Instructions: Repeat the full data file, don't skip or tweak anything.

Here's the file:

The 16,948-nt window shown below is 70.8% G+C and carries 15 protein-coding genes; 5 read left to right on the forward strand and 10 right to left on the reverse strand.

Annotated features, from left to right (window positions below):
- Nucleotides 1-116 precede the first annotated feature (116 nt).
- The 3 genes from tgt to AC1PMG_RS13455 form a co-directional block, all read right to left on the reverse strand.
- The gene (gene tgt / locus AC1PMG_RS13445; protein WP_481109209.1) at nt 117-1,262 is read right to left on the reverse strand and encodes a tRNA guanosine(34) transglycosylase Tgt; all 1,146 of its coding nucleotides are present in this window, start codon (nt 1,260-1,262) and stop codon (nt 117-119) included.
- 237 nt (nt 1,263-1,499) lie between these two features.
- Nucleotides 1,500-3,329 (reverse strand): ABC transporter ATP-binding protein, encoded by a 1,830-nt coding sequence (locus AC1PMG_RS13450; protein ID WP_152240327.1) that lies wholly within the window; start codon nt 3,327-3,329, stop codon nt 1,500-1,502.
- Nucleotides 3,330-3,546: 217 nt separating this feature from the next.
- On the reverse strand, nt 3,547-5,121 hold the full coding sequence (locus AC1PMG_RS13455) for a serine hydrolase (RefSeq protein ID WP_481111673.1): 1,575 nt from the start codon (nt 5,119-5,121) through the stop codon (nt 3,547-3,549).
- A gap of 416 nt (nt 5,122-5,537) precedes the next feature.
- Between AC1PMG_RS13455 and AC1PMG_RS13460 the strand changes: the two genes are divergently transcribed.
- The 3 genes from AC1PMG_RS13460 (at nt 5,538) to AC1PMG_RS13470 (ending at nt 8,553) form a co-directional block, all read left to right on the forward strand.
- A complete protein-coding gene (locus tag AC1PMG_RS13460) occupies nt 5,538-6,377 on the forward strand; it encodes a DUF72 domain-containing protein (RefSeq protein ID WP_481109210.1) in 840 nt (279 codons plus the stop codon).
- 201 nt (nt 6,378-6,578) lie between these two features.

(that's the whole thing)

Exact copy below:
The 16,948-nt window shown below is 70.8% G+C and carries 15 protein-coding genes; 5 read left to right on the forward strand and 10 right to left on the reverse strand.

Annotated features, from left to right (window positions below):
- Nucleotides 1-116 precede the first annotated feature (116 nt).
- The 3 genes from tgt to AC1PMG_RS13455 form a co-directional block, all read right to left on the reverse strand.
- The gene (gene tgt / locus AC1PMG_RS13445; protein WP_481109209.1) at nt 117-1,262 is read right to left on the reverse strand and encodes a tRNA guanosine(34) transglycosylase Tgt; all 1,146 of its coding nucleotides are present in this window, start codon (nt 1,260-1,262) and stop codon (nt 117-119) included.
- 237 nt (nt 1,263-1,499) lie between these two features.
- Nucleotides 1,500-3,329 (reverse strand): ABC transporter ATP-binding protein, encoded by a 1,830-nt coding sequence (locus AC1PMG_RS13450; protein ID WP_152240327.1) that lies wholly within the window; start codon nt 3,327-3,329, stop codon nt 1,500-1,502.
- Nucleotides 3,330-3,546: 217 nt separating this feature from the next.
- On the reverse strand, nt 3,547-5,121 hold the full coding sequence (locus AC1PMG_RS13455) for a serine hydrolase (RefSeq protein ID WP_481111673.1): 1,575 nt from the start codon (nt 5,119-5,121) through the stop codon (nt 3,547-3,549).
- A gap of 416 nt (nt 5,122-5,537) precedes the next feature.
- Between AC1PMG_RS13455 and AC1PMG_RS13460 the strand changes: the two genes are divergently transcribed.
- The 3 genes from AC1PMG_RS13460 (at nt 5,538) to AC1PMG_RS13470 (ending at nt 8,553) form a co-directional block, all read left to right on the forward strand.
- A complete protein-coding gene (locus tag AC1PMG_RS13460) occupies nt 5,538-6,377 on the forward strand; it encodes a DUF72 domain-containing protein (RefSeq protein ID WP_481109210.1) in 840 nt (279 codons plus the stop codon).
- 201 nt (nt 6,378-6,578) lie between these two features.